I Need Help

Here's another testimonial from a Red Oak parent about the difference our little school has made in her life, and most importantly, the life of her son. Thank you Kacy Wiant and others taking time to put thoughts down and share them. - ROCS


From the time he came earth side, my son has been my greatest teacher. Beginning as an infant suffering with 50 food and environmental allergies, moving into toddlerhood with speech delays, and later onto early elementary with mounting frustration in the traditional public school setting, he has needed his mom to think outside the box, to brainstorm, and most importantly, to advocate for him. This has been challenging, heart-stretching work. 

I have approached each of these pivotal times, as the perfectionist I am. I turned over every stone, spent hours upon hours online performing detective-style research and finally, when in spite of all that, I just could not figure it all out myself and I felt like time was running out, I secretly whispered a plea into the 4:00 am sky, “I need some help.” And every time, help would come. We found a wonderful naturopath to clear his allergies. The Help Me Grow program to provided speech therapy. And then, at the beginning of 2nd grade when my bright and creative child was ready to give up on school and I found myself laying wide awake in bed with tears streaming down my face, we found Red Oak Community School, or maybe ROCS found us.

When asked to sit at a desk or in front of a computer, tactile learners such as my son can start to look like kids who cannot focus, who misbehave, and who have trouble settling their bodies down. Traditional public schools often limit children's space or ability to move, a detriment to kinesthetic learners.

I knew my son was capable, he just needed space to move while he was doing academic work. At home we would bounce balls while doing math facts; he would roll around on the couch while studying sight words; and while reading out loud to him, he would draw the story in his art pad. He did not like sitting down to do homework sheets, as he would much rather be outside climbing trees. In first grade, he learned to play guitar and taught himself chords. By second grade we knew he had a musical gift when he could listen to music and play it on his guitar the first time. When I reached out to his teacher to see if he could bring his guitar in and play a song for the class, she said, “I am sorry. We don’t do show and tell at school.”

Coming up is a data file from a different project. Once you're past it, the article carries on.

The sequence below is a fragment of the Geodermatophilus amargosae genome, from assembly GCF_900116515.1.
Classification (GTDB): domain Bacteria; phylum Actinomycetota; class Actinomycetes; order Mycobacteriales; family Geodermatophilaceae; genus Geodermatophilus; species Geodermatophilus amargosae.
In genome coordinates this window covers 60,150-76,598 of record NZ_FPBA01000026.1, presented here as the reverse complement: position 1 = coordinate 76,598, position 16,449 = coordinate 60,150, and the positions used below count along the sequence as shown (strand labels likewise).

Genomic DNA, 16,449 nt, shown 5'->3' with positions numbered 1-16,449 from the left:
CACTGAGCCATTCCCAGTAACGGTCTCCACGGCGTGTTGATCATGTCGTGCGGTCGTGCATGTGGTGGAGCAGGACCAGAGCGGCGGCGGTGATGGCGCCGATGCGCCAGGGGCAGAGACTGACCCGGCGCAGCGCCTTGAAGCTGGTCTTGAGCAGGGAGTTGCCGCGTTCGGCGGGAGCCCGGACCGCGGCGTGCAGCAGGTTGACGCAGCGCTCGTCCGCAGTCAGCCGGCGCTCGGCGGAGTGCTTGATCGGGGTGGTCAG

There were multiple conferences with multiple teachers ringing alarm bells that he was very smart, but they were worried he could not channel his intelligence into success in the classroom and that he would not pass the 3rd grade English Language Arts (ELA) test due to his inability to sit for long periods of time. There was mention of medication. They attempted some tactile tools like fidgets, bands on the chairs, letting him take a walk around the library in the morning, and sitting at the back of the rug in case he needed to wiggle. Still he came home in tears day after day when he had to move his clip down on the discipline chart and his new mantra became, “I’m just a bad kid.”

As a mom, there came a point when I could no longer listen to my son say he was a bad kid anymore! I was ready to quit my job and homeschool him even though in my heart I knew that was not a feasible option for our family. I reached out to my Facebook community and that’s when I learned about ROCS, a “homeschool school.” My interest was piqued.  I spent hours on the website learning about this fascinating school where kids can play in the woods, use sensory tools for all the lessons, where they do not assign homework nor tests, and where they listen and learn from children’s need to move while learning (read more about this in Movement Matters).

I knew this was the place for my son. I wrote a check to Red Oak Community School with the application form and carried it in my purse. When my husband and I toured the school and Cheryl, the school manager, said, “Think about it and let me know,” I handed her the check and said “I already know.” He was added to the wait list for 5-Day students and 1 month later, we got a call: “We have an opening for your son. We cannot wait to have him.” Even though he started a few months after the first school year began, he was welcomed with open arms.

Today he is thriving! He loves school, his creative spirit has an outlet, he is successful, and he can move! He has brought his guitar in and played many times, including during the filming of the school song. His eyes light up on Monday when he eagerly checks the weather and gets his gear ready for the day. He has never uttered “I am a bad kid” again.